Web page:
Keep in mind that the opposite of Wansink’s suggestion is also true. Making healthy foods more visible and more convenient makes you more likely to eat them. It’s a tip that we’ve mentioned before here on the blog and in webinars. Put healthy choices in clear containers at eye level in easy-to-grab locations.
So here’s a little homework for you (and it may or may not be an incentive challenge coming up!): Take a look at your pantry, your fridge, your work space. What changes can you enact to make tempting food invisible and inconvenient, and healthy food visible and convenient? The environment you create is powerful, and will beat out your willpower nearly every time.
More posts related to Slim by Design to come. In the meantime, it’s back to reading!
4 thoughts on “Environment trumps Willpower”
My husband and I don’t have kids at home, and still have cravings for things we shouldn’t eat. We are currently eating low carb at the doctors direction. We try not to buy foods we shouldn’t eat at all, but I decided that if I am craving bread I go OUT for a sandwich, rather than buying a loaf of bread that will torture me until it’s gone. Want chips? Buy the lunch size bag at the deli counter. We don’t need the king sized bag around the house. Small changes for us, but have paid off in big dividends. My husband has lost 30 plus pounds and I’ve lost 15! I’m very proud of our progress!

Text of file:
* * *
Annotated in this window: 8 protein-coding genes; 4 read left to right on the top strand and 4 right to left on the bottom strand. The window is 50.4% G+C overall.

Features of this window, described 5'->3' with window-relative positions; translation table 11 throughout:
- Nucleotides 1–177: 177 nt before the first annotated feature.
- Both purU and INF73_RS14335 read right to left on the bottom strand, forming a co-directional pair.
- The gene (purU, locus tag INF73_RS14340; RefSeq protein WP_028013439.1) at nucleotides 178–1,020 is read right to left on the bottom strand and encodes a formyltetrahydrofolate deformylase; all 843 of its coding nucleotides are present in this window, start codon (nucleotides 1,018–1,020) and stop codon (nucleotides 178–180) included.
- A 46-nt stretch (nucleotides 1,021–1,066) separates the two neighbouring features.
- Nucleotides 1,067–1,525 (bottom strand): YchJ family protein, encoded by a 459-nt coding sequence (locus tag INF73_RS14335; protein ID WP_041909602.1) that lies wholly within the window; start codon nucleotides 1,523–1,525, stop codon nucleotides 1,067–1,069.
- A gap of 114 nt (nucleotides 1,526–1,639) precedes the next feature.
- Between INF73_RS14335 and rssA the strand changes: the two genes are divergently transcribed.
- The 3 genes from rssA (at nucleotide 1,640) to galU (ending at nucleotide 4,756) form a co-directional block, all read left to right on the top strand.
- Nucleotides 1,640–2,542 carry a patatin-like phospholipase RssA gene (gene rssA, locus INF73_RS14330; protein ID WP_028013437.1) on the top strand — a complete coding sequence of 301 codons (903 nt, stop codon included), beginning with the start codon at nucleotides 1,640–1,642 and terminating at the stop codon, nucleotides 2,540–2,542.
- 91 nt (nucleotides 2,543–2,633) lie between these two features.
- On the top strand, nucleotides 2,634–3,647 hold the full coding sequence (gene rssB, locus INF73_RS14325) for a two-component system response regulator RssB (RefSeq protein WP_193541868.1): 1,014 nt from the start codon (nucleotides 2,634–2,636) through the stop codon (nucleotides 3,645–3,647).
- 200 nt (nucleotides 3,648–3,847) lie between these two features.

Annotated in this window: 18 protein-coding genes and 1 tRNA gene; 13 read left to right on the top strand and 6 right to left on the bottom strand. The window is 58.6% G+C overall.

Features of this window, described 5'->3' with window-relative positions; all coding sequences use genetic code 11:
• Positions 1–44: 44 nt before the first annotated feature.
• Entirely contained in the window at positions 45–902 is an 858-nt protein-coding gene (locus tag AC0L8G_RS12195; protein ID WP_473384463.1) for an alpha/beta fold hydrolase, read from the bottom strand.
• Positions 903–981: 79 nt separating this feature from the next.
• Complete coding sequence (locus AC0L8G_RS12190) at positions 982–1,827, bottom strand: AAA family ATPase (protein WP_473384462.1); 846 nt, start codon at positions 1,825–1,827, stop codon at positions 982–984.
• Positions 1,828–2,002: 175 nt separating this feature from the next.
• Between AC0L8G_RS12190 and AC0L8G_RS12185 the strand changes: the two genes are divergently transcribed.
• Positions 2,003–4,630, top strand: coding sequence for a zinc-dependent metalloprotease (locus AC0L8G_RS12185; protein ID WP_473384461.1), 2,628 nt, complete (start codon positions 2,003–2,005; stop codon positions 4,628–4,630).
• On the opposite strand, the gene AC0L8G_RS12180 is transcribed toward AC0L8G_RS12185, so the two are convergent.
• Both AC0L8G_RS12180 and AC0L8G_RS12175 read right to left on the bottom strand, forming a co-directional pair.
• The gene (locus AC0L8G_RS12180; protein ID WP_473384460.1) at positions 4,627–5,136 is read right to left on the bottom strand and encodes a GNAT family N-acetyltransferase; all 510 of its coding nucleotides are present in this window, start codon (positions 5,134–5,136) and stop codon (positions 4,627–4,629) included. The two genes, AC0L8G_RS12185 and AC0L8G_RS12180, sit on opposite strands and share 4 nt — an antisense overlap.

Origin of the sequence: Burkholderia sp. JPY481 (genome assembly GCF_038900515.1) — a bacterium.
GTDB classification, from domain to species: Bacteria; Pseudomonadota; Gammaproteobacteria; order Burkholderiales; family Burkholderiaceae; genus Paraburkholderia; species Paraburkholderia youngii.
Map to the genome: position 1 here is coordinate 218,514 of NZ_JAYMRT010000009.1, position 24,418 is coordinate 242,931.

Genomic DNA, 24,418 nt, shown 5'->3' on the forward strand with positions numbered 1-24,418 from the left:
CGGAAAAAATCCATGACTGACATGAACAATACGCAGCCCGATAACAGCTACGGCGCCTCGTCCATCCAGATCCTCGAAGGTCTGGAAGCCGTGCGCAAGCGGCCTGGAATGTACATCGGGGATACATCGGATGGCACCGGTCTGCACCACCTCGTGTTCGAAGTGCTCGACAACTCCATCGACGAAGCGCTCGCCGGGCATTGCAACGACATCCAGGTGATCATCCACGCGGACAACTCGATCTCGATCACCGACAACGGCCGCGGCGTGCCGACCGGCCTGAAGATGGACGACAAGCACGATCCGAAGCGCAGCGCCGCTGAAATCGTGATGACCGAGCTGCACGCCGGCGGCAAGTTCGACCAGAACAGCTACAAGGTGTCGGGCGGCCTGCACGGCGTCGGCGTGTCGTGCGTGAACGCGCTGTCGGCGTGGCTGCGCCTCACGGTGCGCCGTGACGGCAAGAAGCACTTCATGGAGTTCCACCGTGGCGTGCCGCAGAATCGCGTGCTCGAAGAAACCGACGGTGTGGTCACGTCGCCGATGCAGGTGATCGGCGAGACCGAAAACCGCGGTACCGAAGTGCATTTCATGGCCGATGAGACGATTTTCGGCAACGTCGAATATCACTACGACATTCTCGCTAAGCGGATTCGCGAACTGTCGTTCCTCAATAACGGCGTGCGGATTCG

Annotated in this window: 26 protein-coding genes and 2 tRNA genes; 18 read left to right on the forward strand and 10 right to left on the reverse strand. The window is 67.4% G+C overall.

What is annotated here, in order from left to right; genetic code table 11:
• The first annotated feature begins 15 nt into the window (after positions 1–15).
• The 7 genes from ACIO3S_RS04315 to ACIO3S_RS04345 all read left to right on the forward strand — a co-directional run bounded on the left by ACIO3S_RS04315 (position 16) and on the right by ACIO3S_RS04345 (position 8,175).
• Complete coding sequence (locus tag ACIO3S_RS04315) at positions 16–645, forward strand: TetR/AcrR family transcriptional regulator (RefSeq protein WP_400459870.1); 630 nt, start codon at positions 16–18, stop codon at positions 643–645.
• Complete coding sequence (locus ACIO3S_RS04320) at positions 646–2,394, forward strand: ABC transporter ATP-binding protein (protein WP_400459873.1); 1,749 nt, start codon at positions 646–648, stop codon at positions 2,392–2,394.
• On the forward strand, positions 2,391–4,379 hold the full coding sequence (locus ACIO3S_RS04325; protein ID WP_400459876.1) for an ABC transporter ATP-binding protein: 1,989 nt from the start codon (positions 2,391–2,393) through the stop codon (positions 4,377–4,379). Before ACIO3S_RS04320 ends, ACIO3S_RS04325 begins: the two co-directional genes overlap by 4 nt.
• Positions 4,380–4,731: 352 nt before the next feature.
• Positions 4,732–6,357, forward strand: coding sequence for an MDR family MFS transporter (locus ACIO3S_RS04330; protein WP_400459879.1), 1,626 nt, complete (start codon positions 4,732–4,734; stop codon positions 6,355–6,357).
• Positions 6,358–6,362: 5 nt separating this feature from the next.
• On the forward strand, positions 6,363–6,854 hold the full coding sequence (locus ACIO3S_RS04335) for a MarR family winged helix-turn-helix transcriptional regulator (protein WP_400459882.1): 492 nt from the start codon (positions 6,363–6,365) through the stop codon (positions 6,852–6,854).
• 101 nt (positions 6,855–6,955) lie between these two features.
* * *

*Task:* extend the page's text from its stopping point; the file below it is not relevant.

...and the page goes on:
That’s great, Margo! Keep up the good work.
This is a great time to remind us all with kids to be thoughtful about what we buy to pack in lunchboxes. I have to remember not t subject my 16-year-old to my 50 something nutritional requirements but I also want him to develop good eating habits. We have started making our lunches together at night which allows some discussion about what he is taking and it gives more time to pack which allows us to not have to but as many pre-packaged /processed items for the lunchbox.
Thanks for this great post! I am definitely going to get this book and give it a read.